Chapter 4. Vegetation
web page or the USDA-NRCS Plant Database (Reed 1988, USDA-NRCS 2001,
USFWS 2003). While these classes do not isolate the effect of flooding per se, in
arid regions they do indicate the overall reliance of a species on supplemental
moisture, which is likely to be well correlated with surface flow characteristics.
If riparian plants are classified into functional groups based on traits that
reflect adaptation to flooding, the spatial distributions of such functional groups
on a given floodplain might be helpful for identifying recent high water levels.
For example, "hydromesic ruderals" (e.g., Xanthium strumarium, Polygonum
lapathifolium, Polypogon monspeliensus) are disturbance-adapted herbaceous
plants with relatively high moisture requirements that occur in riparian zones in
Arizona (Stromberg and Bagstad, in prep). Such plants, by definition, are annuals
or biennials with wetland indicator classifications of Obligate Wetland through
Facultative Upland, meaning that they require more moisture than is normally
provided by direct precipitation. The zone of dominance of hydromesic ruderals
on the floodplain might therefore be indicative of the zone of regular flooding,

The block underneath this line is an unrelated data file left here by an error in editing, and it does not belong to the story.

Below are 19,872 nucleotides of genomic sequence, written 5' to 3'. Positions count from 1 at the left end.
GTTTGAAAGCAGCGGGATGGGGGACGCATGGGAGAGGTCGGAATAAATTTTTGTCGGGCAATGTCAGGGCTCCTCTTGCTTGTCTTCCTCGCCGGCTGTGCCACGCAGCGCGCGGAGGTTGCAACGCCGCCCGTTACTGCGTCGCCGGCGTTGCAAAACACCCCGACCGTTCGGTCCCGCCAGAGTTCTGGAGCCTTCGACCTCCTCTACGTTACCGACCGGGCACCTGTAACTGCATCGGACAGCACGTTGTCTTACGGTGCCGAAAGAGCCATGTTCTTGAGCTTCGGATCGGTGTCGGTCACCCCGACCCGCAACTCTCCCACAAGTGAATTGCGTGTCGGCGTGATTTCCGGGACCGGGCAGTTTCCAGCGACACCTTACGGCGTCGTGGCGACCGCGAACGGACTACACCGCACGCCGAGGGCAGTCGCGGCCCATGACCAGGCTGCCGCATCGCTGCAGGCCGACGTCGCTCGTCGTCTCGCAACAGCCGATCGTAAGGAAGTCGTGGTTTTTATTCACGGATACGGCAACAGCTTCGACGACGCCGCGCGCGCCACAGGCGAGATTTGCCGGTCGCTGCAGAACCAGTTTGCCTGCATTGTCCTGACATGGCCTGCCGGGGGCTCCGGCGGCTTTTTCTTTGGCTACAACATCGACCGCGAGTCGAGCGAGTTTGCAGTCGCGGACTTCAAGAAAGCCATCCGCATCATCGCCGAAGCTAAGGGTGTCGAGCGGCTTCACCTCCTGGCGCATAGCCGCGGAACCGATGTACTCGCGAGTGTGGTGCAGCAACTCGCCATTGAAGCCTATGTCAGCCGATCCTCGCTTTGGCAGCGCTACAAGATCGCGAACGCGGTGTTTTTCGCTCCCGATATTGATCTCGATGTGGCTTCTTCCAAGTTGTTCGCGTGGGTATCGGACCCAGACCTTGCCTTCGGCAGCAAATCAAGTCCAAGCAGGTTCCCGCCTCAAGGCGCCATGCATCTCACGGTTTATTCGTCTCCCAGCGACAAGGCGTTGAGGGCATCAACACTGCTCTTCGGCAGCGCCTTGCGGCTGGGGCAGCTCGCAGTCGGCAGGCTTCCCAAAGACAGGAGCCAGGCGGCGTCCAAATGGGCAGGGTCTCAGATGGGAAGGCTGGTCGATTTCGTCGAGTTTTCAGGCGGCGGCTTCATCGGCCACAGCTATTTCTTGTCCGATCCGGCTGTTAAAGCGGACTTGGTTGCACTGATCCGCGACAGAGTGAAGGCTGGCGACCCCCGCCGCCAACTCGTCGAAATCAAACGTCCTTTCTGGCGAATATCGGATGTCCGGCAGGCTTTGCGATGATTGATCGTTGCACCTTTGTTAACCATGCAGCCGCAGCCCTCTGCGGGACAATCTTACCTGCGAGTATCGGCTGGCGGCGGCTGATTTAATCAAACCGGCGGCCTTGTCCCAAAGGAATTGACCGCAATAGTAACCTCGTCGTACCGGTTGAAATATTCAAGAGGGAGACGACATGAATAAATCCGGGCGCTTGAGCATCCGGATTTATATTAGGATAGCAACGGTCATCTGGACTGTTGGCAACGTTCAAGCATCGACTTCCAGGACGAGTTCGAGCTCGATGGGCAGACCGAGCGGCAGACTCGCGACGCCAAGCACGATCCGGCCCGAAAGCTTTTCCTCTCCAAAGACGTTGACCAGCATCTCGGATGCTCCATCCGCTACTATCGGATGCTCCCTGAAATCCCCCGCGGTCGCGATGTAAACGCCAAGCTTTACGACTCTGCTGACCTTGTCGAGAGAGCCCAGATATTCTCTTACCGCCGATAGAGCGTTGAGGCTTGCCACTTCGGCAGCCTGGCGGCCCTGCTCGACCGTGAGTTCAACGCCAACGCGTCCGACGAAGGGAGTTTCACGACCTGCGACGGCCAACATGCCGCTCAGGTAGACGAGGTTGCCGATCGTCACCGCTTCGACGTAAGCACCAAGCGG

while the point at which herbaceous dominance shifts to more xeric ruderals
(e.g., Acalypha neomexicana, Bouteloua aristidoides, Sisymbrium irio) might
indicate the limit of the regularly flooded zone (Fig. 25) (Stromberg and Bagstad,
in prep)*. For perennial herbs, dominance by hydromesic rhizomatous or
stoloniferous species (e.g., Paspalum distichum, Cynodon dacytlon) may be
indicative of the zone of regular fluvial disturbance, since clonally reproducing
plants may readily recolonize floodplain sites following flood disturbance
(Stromberg 1993c) and may be better adapted to persist in the shade of young,
dense cottonwood stands (Friedman et al. 1996). Of course, such relationships
would need to be fine-tuned in order for such patterns to be used reliably as
indicators of specific levels of surface flow, and additional research into the
specific herbaceous plant species would be needed.
Also personal communication, J. Stromberg.